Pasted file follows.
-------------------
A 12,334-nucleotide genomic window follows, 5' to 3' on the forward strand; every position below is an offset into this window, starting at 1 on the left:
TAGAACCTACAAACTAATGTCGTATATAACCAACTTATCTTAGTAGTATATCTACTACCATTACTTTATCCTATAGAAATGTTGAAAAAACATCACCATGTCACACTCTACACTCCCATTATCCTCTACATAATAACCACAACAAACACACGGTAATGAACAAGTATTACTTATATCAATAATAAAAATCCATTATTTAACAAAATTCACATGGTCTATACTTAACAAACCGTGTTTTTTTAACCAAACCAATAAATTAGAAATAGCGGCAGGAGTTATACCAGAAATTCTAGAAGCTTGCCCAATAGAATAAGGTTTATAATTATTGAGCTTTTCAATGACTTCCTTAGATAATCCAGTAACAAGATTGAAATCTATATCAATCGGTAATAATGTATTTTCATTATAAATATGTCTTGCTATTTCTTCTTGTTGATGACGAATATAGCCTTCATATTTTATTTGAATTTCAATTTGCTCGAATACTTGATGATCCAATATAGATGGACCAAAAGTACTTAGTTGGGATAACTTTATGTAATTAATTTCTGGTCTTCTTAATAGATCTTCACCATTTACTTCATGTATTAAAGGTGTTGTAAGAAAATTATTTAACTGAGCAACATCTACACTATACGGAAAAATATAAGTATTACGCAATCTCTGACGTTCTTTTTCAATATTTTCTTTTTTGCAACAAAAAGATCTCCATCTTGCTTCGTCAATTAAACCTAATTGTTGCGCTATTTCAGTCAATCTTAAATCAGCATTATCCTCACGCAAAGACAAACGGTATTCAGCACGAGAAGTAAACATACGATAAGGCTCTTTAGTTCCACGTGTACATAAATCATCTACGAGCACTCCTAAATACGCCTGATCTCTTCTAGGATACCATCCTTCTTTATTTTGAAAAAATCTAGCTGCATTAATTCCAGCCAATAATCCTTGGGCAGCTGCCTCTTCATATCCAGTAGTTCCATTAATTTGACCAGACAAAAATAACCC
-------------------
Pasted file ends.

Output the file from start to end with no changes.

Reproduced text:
A 12,334-nucleotide genomic window follows, 5' to 3' on the forward strand; every position below is an offset into this window, starting at 1 on the left:
TAGAACCTACAAACTAATGTCGTATATAACCAACTTATCTTAGTAGTATATCTACTACCATTACTTTATCCTATAGAAATGTTGAAAAAACATCACCATGTCACACTCTACACTCCCATTATCCTCTACATAATAACCACAACAAACACACGGTAATGAACAAGTATTACTTATATCAATAATAAAAATCCATTATTTAACAAAATTCACATGGTCTATACTTAACAAACCGTGTTTTTTTAACCAAACCAATAAATTAGAAATAGCGGCAGGAGTTATACCAGAAATTCTAGAAGCTTGCCCAATAGAATAAGGTTTATAATTATTGAGCTTTTCAATGACTTCCTTAGATAATCCAGTAACAAGATTGAAATCTATATCAATCGGTAATAATGTATTTTCATTATAAATATGTCTTGCTATTTCTTCTTGTTGATGACGAATATAGCCTTCATATTTTATTTGAATTTCAATTTGCTCGAATACTTGATGATCCAATATAGATGGACCAAAAGTACTTAGTTGGGATAACTTTATGTAATTAATTTCTGGTCTTCTTAATAGATCTTCACCATTTACTTCATGTATTAAAGGTGTTGTAAGAAAATTATTTAACTGAGCAACATCTACACTATACGGAAAAATATAAGTATTACGCAATCTCTGACGTTCTTTTTCAATATTTTCTTTTTTGCAACAAAAAGATCTCCATCTTGCTTCGTCAATTAAACCTAATTGTTGCGCTATTTCAGTCAATCTTAAATCAGCATTATCCTCACGCAAAGACAAACGGTATTCAGCACGAGAAGTAAACATACGATAAGGCTCTTTAGTTCCACGTGTACATAAATCATCTACGAGCACTCCTAAATACGCCTGATCTCTTCTAGGATACCATCCTTCTTTATTTTGAAAAAATCTAGCTGCATTAATTCCAGCCAATAATCCTTGGGCAGCTGCCTCTTCATATCCAGTAGTTCCATTAATTTGACCAGACAAAAATAACCC